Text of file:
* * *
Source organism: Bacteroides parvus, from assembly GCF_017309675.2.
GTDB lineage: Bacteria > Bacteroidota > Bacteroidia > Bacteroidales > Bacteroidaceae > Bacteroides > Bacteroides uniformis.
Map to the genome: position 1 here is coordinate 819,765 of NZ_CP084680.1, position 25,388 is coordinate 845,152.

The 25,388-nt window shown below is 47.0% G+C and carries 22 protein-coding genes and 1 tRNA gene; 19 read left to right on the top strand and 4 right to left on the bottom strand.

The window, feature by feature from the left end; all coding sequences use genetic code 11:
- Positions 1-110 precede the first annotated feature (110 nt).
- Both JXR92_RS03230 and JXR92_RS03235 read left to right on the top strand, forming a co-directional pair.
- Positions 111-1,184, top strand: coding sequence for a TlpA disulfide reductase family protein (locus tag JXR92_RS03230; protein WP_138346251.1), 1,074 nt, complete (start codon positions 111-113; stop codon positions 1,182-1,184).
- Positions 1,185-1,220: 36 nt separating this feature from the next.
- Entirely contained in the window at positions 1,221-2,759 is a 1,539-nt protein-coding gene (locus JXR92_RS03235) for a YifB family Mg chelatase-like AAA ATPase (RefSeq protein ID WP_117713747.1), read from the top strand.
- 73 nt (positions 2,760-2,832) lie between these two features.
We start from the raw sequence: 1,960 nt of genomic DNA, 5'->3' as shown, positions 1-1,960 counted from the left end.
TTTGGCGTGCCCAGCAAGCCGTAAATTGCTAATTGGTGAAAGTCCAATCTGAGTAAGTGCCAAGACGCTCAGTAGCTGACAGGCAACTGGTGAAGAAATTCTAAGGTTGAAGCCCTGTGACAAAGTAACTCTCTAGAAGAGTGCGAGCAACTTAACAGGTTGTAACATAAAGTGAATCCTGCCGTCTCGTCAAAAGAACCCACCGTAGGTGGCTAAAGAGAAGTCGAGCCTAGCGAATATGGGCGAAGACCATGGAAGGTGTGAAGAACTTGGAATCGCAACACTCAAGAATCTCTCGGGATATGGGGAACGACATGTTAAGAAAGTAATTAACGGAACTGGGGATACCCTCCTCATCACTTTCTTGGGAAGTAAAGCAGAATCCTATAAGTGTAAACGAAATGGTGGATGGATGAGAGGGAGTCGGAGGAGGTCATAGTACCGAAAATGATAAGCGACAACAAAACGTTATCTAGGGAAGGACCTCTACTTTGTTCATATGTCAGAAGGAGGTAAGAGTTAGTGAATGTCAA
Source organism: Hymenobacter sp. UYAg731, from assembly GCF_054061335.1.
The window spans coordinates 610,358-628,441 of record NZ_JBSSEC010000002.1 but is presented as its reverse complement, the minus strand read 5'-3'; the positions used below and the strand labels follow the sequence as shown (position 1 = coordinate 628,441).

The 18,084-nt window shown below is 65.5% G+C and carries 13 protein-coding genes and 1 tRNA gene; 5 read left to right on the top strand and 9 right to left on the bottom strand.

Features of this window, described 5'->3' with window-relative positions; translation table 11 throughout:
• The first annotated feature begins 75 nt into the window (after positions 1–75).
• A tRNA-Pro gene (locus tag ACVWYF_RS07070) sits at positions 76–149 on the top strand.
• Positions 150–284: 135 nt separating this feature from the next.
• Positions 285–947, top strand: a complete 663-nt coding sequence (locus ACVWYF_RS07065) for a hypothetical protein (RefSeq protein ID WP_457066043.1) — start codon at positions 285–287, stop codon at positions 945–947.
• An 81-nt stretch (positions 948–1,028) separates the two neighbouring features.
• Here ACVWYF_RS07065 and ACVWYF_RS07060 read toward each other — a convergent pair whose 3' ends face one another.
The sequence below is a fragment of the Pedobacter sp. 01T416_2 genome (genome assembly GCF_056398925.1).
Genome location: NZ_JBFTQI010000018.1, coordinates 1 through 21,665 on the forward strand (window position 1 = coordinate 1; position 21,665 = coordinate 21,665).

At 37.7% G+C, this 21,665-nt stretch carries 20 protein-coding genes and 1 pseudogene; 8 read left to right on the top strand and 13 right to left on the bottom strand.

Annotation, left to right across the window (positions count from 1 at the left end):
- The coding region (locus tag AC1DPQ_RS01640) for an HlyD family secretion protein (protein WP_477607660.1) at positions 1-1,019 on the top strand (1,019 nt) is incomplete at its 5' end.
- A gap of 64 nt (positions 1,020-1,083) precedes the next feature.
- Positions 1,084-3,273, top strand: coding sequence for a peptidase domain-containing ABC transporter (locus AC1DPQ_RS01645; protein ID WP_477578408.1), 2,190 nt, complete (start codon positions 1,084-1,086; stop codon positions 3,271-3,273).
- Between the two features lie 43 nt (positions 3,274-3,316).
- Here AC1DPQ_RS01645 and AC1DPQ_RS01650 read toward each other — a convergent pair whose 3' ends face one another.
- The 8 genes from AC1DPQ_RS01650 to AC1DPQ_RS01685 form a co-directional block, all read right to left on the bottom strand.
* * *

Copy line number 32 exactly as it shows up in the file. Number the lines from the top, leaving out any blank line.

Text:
- Here AC1DPQ_RS01645 and AC1DPQ_RS01650 read toward each other — a convergent pair whose 3' ends face one another.